Health care reform and the $22,000 employee

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11/25/2009

So, I am reading some health care reform news today on Crain's New York Business.com and there is an article about how disease state management programs can reign in costs for diabetes patients. I don't belong to such a program, but I agree with the concept.

Apparently, UnitedHealthcare tested just such a plan this year with three national employers. What shocked me was that United says the average health care costs for an employee with diabetes (keep in mind, if they are employed, they aren't the blind, legless, dialysis patients) are $22,000 a year.

$22,000?! How is that possible? That's almost $500 a week. Does that seem high to anyone else?

I logged on my insurer's Web site to review my diabetes-related claims thus far for 2009. My total costs (both out-of-pocket and paid by the insurer) are roughly $4,586.71. That includes prescriptions (almost half), assorted bloodwork (standard for diabetes patients), one visit to the endo and two visits to the dietician.

Where on earth did the other $16,413,29 cents go? Am I just better than average at controlling costs? (Despite having insurance, I am always mindful of how much my insulin and test strips are if I paid retail). Do other people with insurance just say yes to everything cause someone else is paying for it? Do their doctors feel more free to order tests, etc? Are the costs just out of control?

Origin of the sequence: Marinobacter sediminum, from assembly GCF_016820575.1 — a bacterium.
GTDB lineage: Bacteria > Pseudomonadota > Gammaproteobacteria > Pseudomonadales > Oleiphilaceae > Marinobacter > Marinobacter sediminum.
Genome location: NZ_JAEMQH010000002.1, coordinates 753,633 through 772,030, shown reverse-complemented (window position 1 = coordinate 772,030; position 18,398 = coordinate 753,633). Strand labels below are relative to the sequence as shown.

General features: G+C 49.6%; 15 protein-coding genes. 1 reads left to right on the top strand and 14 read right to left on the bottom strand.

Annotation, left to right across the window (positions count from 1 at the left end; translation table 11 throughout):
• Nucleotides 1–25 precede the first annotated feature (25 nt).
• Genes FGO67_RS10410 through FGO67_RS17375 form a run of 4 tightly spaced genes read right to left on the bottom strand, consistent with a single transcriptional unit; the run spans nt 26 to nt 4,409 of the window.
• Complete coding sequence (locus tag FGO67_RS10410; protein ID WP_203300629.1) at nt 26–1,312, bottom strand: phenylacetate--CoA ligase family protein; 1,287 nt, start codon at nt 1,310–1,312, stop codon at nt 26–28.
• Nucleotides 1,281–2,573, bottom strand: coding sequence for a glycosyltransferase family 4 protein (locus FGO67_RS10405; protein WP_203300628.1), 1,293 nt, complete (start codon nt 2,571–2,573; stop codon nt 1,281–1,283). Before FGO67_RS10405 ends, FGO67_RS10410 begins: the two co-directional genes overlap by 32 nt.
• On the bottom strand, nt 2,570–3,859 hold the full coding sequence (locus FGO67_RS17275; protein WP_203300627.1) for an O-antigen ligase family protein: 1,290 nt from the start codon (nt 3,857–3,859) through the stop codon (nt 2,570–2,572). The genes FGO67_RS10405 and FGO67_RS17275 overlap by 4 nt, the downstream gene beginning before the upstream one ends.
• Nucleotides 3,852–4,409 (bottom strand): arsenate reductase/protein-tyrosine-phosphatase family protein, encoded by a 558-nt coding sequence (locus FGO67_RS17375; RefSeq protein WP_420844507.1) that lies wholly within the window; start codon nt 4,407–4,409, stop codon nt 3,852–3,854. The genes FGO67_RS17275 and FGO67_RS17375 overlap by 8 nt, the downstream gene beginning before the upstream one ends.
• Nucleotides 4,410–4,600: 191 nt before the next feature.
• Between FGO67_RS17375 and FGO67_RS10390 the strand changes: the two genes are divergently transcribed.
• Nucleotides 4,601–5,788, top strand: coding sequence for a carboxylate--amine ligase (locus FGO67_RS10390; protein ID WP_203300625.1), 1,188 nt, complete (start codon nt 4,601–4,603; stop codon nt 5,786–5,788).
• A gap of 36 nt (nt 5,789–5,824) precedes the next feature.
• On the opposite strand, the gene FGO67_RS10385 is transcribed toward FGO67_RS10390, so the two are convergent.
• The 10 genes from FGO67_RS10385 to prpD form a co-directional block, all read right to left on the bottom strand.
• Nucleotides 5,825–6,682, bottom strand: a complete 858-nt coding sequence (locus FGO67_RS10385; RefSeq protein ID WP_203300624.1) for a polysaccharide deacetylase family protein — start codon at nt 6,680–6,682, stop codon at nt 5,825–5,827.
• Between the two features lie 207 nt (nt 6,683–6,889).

Of course, I see the doc a little less frequently then others, stretch out my scripts longer than recommended, have skipped the eye exam so far this year and haven't gotten my $25 flu shot (Sorry Dr. B. they aren't available in Maine this season).

But I take care of myself, as recommended and try not to waste health care dollars—mine or the insurers. Isn't that what health care reform should be about?

Theresa Flaherty, Type 1, 10 years, 3 months

Comments

I encourage you to check out LPIHO, a network of pharmacists based in the Lancaster, PA, area that partners with employers to help their employees with diabetes manage their disease. The Lancaster Business Group on Health has the reports for the program, known as the BRiDGE project, for the last few years on their website, www.lcbgh.org .

I am curious: was the $22,000 figure based solely on healthcare claims? Or did it include costs for the employers as far as productivity decreases and days of work missed? That does seem to be high.